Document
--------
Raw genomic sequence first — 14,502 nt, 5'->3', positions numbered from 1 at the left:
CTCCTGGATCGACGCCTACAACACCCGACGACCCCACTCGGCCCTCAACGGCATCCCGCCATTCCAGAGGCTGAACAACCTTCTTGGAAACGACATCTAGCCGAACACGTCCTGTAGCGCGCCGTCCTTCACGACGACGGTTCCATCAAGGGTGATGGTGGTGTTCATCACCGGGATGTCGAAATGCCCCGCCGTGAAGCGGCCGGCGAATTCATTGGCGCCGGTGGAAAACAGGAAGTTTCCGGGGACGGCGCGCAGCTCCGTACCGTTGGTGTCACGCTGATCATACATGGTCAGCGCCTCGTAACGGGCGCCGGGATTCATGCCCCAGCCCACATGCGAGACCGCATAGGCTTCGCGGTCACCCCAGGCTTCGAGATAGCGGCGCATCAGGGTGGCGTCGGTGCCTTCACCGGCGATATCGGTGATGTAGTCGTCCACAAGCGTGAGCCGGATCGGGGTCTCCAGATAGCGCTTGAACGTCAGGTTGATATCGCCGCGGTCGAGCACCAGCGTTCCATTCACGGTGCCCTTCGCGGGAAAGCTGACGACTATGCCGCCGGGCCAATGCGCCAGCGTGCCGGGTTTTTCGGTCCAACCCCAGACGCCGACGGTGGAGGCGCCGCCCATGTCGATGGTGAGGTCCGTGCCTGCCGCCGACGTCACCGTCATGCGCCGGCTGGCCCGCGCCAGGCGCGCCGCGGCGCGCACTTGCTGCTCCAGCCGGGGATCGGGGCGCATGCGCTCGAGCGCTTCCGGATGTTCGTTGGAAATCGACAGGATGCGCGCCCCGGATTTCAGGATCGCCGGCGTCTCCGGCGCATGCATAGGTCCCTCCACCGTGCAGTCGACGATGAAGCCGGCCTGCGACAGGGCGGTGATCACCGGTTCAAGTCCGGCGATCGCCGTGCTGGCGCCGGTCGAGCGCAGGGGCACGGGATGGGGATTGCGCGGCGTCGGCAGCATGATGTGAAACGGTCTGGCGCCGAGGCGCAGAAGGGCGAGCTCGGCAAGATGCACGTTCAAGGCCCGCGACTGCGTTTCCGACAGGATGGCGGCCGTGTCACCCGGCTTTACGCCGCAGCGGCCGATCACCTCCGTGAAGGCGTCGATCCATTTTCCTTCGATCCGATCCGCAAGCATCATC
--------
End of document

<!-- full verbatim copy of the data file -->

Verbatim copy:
Raw genomic sequence first — 14,502 nt, 5'->3', positions numbered from 1 at the left:
CTCCTGGATCGACGCCTACAACACCCGACGACCCCACTCGGCCCTCAACGGCATCCCGCCATTCCAGAGGCTGAACAACCTTCTTGGAAACGACATCTAGCCGAACACGTCCTGTAGCGCGCCGTCCTTCACGACGACGGTTCCATCAAGGGTGATGGTGGTGTTCATCACCGGGATGTCGAAATGCCCCGCCGTGAAGCGGCCGGCGAATTCATTGGCGCCGGTGGAAAACAGGAAGTTTCCGGGGACGGCGCGCAGCTCCGTACCGTTGGTGTCACGCTGATCATACATGGTCAGCGCCTCGTAACGGGCGCCGGGATTCATGCCCCAGCCCACATGCGAGACCGCATAGGCTTCGCGGTCACCCCAGGCTTCGAGATAGCGGCGCATCAGGGTGGCGTCGGTGCCTTCACCGGCGATATCGGTGATGTAGTCGTCCACAAGCGTGAGCCGGATCGGGGTCTCCAGATAGCGCTTGAACGTCAGGTTGATATCGCCGCGGTCGAGCACCAGCGTTCCATTCACGGTGCCCTTCGCGGGAAAGCTGACGACTATGCCGCCGGGCCAATGCGCCAGCGTGCCGGGTTTTTCGGTCCAACCCCAGACGCCGACGGTGGAGGCGCCGCCCATGTCGATGGTGAGGTCCGTGCCTGCCGCCGACGTCACCGTCATGCGCCGGCTGGCCCGCGCCAGGCGCGCCGCGGCGCGCACTTGCTGCTCCAGCCGGGGATCGGGGCGCATGCGCTCGAGCGCTTCCGGATGTTCGTTGGAAATCGACAGGATGCGCGCCCCGGATTTCAGGATCGCCGGCGTCTCCGGCGCATGCATAGGTCCCTCCACCGTGCAGTCGACGATGAAGCCGGCCTGCGACAGGGCGGTGATCACCGGTTCAAGTCCGGCGATCGCCGTGCTGGCGCCGGTCGAGCGCAGGGGCACGGGATGGGGATTGCGCGGCGTCGGCAGCATGATGTGAAACGGTCTGGCGCCGAGGCGCAGAAGGGCGAGCTCGGCAAGATGCACGTTCAAGGCCCGCGACTGCGTTTCCGACAGGATGGCGGCCGTGTCACCCGGCTTTACGCCGCAGCGGCCGATCACCTCCGTGAAGGCGTCGATCCATTTTCCTTCGATCCGATCCGCAAGCATCATC